Since RSS is a simple XML format, parsing that data isn’t really that hard. It can be easily done with Nintex Workflow.
As you can see from the workflow design below, it’s quite easy to put together.
What actions are used?
The first action in this workflow is a Build String because I simply pasted my RSS feed into it and stored it in a text variable. Ideally, you would look at using the Web Request action, configured to do a GET and store the RSS feed in the variable that way. Then you can schedule this type of workflow to parse out the information you need.
Query XML – initially used to get the count of the number of RSS items in the feed. Also used to get the RSS item titles, descriptions and urls. Good information to use if you’re putting together a report.
For Each – iterate through each value in the Title collection to parse through each item.
Collection Operation – used to extract the corresponding Description and Url that match the title we have.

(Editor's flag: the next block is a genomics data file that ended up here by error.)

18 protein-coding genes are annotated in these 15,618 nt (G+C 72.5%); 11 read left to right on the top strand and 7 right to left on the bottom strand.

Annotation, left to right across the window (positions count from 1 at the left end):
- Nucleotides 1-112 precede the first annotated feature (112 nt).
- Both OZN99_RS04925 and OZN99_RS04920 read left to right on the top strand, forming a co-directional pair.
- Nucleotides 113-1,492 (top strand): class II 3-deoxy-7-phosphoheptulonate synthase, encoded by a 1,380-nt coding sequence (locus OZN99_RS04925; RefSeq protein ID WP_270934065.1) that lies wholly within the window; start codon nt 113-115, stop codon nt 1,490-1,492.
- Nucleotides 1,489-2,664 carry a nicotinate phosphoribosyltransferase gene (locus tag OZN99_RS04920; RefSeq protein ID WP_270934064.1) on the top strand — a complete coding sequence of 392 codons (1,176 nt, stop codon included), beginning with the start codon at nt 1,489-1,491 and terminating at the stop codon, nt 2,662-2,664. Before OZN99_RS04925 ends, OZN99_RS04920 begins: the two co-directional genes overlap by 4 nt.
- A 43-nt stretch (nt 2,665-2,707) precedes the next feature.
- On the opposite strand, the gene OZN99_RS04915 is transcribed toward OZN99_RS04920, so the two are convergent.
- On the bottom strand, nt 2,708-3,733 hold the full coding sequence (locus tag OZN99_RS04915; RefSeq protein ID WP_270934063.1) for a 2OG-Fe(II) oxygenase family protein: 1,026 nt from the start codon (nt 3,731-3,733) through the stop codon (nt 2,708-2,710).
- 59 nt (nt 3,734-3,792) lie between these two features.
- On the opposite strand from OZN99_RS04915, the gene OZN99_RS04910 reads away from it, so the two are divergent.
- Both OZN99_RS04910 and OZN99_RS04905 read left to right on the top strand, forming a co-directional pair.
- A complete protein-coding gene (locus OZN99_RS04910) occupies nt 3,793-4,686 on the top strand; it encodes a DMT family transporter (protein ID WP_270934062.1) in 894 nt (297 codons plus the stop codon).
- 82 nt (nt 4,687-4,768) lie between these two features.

Action Set – used to group the Collection Operation actions so we can hide this from the rest of the workflow design, to make the design more visually appealing.
Log in the History List – used as more of a debugging action. We log each Title, Description and Url to the workflow history. This would be replaced with real business logic.
The Query XML actions are really the heart of this workflow, since RSS is basically XML.
We use this action in 2 different ways. The first time we use, we are simply getting the count of the number of RSS items in the feed. This is achieved with XSLT.
This is more of a housekeeping thing. I like to eventually add some validation that we have some items in the RSS feed before we try to parse them.
Our next Query XML action is pulling out each RSS Item Title and storing it in a Collection variable. It is doing the same for the Description and the URL.
To do that, we use XPath for each of the fields we want to pull out.
Finally, we go through each value using the For Each action :
You can see how I’m pointing to the Index as each time through the For Each, I’m storing it in a number variable. This allows me to use it in the Collection Operation actions later in the workflow to get the corresponding values from the other colleciton variables.
We have a couple of the Collection Operation actions and that gives you an idea of how we use the “index” that we stored from the For Each action.
That’s all there is to this workflow. Below, you can download it. It is a Nintex Workflow 2013 workflow.
RSS Parsing Workflow – Download and import it into the Workflow Designer Page